The Law Reform Commission of Hong Kong’s Project on “Causing or Allowing the Death of a Child”

The Law Reform Commission of Hong Kong’s Project on “Causing or Allowing the Death of a Child”

Where a child dies as a result of abuse in the home, it may not be possible to prove beyond reasonable doubt which of the adults caring for the child inflicted the fatal injuries. As a result, the party who killed the child, and a party who stood by and allowed it to happen, may literally “get away with murder” in some cases. In other jurisdictions, new criminal offences and rules of procedure have been introduced to counter this. In England, for example, section 5 of the Domestic Violence, Crime and Victims Act 2004 allows the court to convict and imprison for up to 14 years those who have caused the death of a child or should have known that the child was at significant risk of serious harm and failed to take reasonable steps to prevent that harm. South Australia enacted legislation along broadly similar lines in 2005 and a more recent reform model came into operation in New Zealand in 2012.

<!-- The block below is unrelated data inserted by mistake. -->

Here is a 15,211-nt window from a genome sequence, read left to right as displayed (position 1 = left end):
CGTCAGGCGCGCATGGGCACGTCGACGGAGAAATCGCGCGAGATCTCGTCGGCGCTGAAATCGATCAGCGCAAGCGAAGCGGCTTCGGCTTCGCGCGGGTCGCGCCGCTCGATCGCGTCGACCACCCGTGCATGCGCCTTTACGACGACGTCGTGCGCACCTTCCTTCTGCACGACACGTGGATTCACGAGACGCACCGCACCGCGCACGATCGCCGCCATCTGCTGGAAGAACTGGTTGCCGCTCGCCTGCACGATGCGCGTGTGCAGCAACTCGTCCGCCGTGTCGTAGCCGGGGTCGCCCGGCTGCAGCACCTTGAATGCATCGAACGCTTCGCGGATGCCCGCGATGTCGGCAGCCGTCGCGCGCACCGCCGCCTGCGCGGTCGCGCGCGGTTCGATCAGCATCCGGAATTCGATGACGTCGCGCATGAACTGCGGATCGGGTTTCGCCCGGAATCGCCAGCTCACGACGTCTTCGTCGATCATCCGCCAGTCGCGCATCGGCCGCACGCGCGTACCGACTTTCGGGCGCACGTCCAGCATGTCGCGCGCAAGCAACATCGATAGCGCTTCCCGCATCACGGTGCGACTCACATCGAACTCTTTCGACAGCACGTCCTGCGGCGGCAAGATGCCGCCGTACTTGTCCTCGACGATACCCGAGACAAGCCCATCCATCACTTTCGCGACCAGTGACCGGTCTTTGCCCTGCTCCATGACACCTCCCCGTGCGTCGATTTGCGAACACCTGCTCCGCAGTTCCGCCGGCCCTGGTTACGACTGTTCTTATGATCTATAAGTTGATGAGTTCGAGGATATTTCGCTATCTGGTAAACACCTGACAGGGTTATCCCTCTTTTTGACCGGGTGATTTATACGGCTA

To consider whether reform may be required to the law in Hong Kong, the subject of causing or allowing the death of a child was referred to the Law Reform Commission in September 2006. A Sub-committee under the chairmanship of Mr. Alexander King, SC, was established in November 2006.  The current chairman is Ms. Amanda Whitfort, Associate Professor of the Faculty of Law, University of Hong Kong. The Sub-committee’s secretary is Ms. Michelle Ainsworth, Principal Government Counsel.

The Sub-committee is completing a consultation paper which is expected to be published later in 2016 to gauge public views.

(Source: Law Reform Commission of Hong Kong)

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